If you have CMR fields in the superclass, and other CMR fields in the derived class, you will probably have trouble if you use the superclass as an entity as well as its sub (derived) Entity classes. It leads to illogical situations if you find, select, or update. Who owns the pk? etc. I imagine that even WebSphere does not solve this aspect of the problem.
Kyle Brown
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Actually, the Developers (and my co-author Dan was one of the primary developers!) knew exactly what they were doing. In fact, in our book we quote chapter and verse of the EJB spec to show what is and is now allowable.
Kyle
Juan Rolando Prieur-Reza
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Posts: 235
Kyle,
Thank you. I don't doubt your expertise. But how do you explain the contradiction in which you (or the Redbook) says...
The EJB 2.0 specification does not support inheritance. However, IBM products, ...
Redbook 246819, Page 447

... while the EJB2.o spec says it does support inheritance?
What are those biblical chapter-and-verses in your book so I can go look?
Kyle Brown
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Originally posted by john prieur:
Kyle,
Thank you. I don't doubt your expertise. But how do you explain the contradiction in which you (or the Redbook) says...

... while the EJB2.o spec says it does support inheritance?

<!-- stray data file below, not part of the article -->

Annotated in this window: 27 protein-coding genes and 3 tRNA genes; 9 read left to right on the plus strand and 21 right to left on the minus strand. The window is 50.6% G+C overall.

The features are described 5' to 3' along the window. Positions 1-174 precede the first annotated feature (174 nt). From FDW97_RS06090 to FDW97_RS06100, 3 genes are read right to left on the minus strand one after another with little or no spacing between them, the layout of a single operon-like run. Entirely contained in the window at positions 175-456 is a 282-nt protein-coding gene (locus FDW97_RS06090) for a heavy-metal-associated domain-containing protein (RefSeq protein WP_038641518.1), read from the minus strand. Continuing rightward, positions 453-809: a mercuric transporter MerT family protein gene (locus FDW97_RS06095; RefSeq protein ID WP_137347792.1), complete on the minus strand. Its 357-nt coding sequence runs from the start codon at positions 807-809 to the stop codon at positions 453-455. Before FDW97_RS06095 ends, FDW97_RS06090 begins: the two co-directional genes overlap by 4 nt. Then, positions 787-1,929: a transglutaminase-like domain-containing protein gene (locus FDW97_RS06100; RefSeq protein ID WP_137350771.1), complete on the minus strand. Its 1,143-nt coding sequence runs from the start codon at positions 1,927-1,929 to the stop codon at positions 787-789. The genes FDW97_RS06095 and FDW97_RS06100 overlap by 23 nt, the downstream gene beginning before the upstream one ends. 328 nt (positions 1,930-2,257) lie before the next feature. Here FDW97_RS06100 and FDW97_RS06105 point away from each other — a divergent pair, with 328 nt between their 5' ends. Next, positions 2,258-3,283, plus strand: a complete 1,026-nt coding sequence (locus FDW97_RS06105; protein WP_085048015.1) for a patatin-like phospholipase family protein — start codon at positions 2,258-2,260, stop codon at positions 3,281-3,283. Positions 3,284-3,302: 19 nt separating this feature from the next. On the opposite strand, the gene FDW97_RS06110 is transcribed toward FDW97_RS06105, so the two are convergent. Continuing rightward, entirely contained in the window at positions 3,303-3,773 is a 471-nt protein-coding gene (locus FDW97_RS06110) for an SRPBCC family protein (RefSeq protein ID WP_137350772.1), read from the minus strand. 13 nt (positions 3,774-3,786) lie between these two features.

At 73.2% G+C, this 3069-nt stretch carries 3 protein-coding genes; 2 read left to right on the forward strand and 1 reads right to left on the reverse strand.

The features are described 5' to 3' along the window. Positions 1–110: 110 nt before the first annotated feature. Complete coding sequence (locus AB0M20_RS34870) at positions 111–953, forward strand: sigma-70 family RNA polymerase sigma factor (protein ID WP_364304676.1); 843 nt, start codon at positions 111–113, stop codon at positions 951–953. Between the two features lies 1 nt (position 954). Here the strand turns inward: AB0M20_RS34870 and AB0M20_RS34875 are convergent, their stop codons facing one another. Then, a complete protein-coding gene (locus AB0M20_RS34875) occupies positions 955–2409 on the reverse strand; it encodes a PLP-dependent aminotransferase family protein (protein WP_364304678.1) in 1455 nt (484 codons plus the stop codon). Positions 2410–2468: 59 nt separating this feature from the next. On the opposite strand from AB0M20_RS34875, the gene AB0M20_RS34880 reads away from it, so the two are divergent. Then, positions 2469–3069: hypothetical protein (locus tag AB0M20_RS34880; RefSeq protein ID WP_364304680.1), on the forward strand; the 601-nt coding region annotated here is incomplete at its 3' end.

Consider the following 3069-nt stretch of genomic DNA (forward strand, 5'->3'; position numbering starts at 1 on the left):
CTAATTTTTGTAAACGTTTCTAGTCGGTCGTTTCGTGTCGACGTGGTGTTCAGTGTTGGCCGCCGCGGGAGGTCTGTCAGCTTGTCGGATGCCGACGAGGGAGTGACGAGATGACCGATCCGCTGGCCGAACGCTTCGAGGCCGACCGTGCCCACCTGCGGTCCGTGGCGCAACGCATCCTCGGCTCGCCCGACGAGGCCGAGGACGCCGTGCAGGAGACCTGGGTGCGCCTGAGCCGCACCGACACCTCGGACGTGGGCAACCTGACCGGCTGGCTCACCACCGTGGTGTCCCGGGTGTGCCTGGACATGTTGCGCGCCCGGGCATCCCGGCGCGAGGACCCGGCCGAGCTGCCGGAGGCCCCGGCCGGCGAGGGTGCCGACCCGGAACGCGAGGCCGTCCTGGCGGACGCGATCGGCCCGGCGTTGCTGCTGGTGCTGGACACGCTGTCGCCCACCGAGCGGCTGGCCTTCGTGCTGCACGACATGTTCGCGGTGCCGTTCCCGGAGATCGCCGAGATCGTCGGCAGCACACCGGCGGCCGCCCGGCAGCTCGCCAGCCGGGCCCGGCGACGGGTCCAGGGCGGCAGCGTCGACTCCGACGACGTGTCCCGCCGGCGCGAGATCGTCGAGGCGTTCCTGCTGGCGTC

What are those biblical chapter-and-verses in your book so I can go look?

I can't explain why the redbook says what it does. The authors were probably just trying to be as succinct as possible in stating the truth that the EJB spec doesn't describe component-level inheritance, and made a slightly overly-broad statement.
As for our chapter and verse, in Chapter 25, section 25.11 we quote from the relevant sections of the EJB 2.0 specification (spec page 194, I believe and the Entity bean scenario in Chapter 15 of the spec also).
Kyle
Kyle Brown
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Joined: Aug 10, 2001
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Originally posted by john prieur:
The remark in Redbook that Vijay aptly pointed out seems to be wrong:

However, this is contradicted:
EJB2.0 Spec: " The session bean class may have superclasses and/or superinterfaces." p95
...
"The entity bean class may have superclasses and/or superinterfaces." p191.
So, maybe the IBM product developers thought they were providing something beyond the spec. But the other compliant products would support bean inheritance as well.
There is one thing about Entity inheritance with relationships that can be a limitation. I think this is described in Mastering EJB...
If you have CMR fields in the superclass, and other CMR fields in the derived class, you will probably have trouble if you use the superclass as an entity as well as its sub (derived) Entity classes. It leads to illogical situations if you find, select, or update. Who owns the pk? etc. I imagine that even WebSphere does not solve this aspect of the problem.


Actually I just caught your last part of the question. While Dan could handle this more completely, I'm next to certain we actually DO handle this situation of handling who owns the PK in situations where there are CMR's. Hopefully Dan will chime in...
Kyle
Juan Rolando Prieur-Reza
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Joined: Jun 20, 2003
Posts: 235
Originally posted by Kyle Brown:
...we actually DO handle this situation of handling who owns the PK in situations where there are CMR's...

Wow! That would be something to see. (And thanks again for the replies.)
 
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subject: portability